Ohio innovation is hitting its stride — and the rest of the country is beginning to take notice. In the past few months alone, we’ve seen this reflected by Inc., Entrepreneur, The Kaufmann Foundation — and, as of November 3, Pitchbook.
As Pitchbook mentioned in its “Top Investor Tuesday,” four of the Great Lakes region’s top ten most active investors* call Ohio home:
This is great news for Ohio, and a testament to the groundwork laid by the Ohio Third Frontier program. It tells us that Ohio is creating promising new companies with high-potential opportunities for investors across the state. VentureOhio President and NCT Ventures Managing partner Rich Langdale said, “The efforts to grow the entrepreneurial ecosystem are clearly working and effective, as there are more and better investable companies in the region than ever before.”
As these young companies grow, they will require $633 million in early-stage capital to reach their full potential for institutional ROI and job creation. Currently, Ohio institutional investors have $241 million on hand, creating an early-stage capital gap of $392 million and a significant opportunity for investors who want to take part in Ohio’s growing success.
According to Pitchbook, the need for capital is not exclusive to the Buckeye State. The “Top Investor Tuesday” article also noted that investment activity in the Great Lakes region is the lowest it’s been since 2009, with very few early-stage funds (only 142, about 22% of the total) closing new deals in the past 6 months.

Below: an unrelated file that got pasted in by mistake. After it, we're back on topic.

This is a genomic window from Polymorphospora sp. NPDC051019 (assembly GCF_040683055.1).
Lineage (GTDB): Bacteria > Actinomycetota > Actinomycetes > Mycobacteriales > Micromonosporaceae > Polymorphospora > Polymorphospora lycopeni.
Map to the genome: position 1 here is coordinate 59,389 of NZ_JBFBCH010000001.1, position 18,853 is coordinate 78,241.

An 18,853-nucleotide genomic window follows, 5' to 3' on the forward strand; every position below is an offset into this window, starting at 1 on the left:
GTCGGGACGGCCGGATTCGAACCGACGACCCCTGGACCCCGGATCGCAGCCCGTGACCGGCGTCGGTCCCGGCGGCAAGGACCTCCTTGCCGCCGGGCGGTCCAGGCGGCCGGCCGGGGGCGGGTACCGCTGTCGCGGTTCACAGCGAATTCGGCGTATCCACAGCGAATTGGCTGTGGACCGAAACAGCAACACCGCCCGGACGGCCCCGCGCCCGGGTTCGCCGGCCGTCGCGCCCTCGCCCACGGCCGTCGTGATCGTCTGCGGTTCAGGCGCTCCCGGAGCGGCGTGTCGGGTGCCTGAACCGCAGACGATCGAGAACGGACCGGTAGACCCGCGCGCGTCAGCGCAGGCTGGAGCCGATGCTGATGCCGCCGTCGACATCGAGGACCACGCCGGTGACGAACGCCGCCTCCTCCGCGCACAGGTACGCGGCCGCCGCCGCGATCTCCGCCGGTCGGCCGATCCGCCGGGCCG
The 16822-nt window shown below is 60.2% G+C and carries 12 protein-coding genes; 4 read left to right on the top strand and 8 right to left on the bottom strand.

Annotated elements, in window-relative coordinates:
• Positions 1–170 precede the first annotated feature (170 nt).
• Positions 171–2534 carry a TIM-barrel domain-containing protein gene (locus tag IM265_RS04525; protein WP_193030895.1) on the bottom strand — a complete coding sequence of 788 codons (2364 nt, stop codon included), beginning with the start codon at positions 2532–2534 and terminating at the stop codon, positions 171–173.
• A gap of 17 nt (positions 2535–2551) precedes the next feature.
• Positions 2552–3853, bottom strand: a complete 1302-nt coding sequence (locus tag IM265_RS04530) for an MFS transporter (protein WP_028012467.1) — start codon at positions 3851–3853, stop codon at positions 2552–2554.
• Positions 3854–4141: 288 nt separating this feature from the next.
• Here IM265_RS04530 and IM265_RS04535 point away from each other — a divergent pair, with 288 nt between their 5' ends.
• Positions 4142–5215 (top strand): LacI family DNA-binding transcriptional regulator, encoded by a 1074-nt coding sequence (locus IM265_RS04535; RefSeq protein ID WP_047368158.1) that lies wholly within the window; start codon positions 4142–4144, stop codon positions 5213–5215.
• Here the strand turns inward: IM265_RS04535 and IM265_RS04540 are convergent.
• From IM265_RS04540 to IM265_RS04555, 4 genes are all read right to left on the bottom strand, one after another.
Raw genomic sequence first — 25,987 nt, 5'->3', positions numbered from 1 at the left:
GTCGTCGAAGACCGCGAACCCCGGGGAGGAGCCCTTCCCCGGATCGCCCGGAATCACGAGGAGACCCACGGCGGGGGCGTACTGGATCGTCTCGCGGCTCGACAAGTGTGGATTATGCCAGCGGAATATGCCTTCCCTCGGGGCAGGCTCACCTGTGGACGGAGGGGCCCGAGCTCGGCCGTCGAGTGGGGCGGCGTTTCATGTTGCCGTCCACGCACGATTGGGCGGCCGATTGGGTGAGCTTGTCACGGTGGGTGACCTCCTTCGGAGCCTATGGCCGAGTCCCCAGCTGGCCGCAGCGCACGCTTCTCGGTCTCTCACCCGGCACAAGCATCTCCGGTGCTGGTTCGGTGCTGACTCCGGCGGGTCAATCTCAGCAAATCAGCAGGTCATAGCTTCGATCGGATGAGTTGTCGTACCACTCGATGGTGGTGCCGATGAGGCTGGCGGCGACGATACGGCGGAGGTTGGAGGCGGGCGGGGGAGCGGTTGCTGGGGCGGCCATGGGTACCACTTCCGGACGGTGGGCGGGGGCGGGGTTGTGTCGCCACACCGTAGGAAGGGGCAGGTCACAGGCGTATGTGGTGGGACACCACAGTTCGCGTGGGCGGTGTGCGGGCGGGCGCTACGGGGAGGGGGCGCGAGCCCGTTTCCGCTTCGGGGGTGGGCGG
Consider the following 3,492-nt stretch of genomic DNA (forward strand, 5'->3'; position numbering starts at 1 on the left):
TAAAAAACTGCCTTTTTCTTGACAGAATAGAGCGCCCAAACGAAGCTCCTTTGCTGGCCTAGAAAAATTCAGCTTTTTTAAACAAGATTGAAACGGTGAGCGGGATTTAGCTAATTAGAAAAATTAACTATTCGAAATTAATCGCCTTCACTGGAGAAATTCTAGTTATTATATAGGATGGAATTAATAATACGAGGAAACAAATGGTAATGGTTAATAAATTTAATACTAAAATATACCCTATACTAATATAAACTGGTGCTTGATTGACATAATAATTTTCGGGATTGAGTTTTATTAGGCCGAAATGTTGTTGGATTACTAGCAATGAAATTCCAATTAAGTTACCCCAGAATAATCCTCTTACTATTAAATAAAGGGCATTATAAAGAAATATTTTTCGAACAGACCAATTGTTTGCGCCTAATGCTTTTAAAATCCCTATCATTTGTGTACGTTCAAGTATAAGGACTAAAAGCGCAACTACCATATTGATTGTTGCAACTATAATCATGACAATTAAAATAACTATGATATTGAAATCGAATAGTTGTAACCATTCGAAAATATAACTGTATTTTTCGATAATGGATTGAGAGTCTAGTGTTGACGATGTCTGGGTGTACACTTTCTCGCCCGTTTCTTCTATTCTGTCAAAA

VentureOhio director and Rev1 Ventures CEO Tom Walker said, “Ohio’s young companies…need and deserve more capital because they are sustainable and growing. But it won’t be there for them, not unless we continue to create more regional investment funds.”
VentureOhio Chairman and Drive Capital Co-Founder Mark Kvamme placed a bet on Ohio’s nascent entrepreneurial ecosystem when he closed a $250 million fund in 2013. Since then, Drive Capital has relocated four high-potential companies to Ohio including rapidly growing healthcare technology company, Aver Informatics. Aver Co-Founder Kurt Brenkus said “The choice for us was a narrowed down list of Chicago / Denver / Columbus. We chose Columbus because of the characteristics of the city, access to direct flights, location to customer base, cost of living, talent pool, cultural mix of state capital / academic mashup, and choice of living arrangements for those we were trying to relocate.
Ohio has the resources to foster great ideas and turn them into winning companies. Accessible mentors, a talented and loyal workforce, and innovative entrepreneurs creating lean startups make Ohio the ideal place to start and grow a company.
2016 will be a big year for Ohio and the Midwest. Will you be a part of it?
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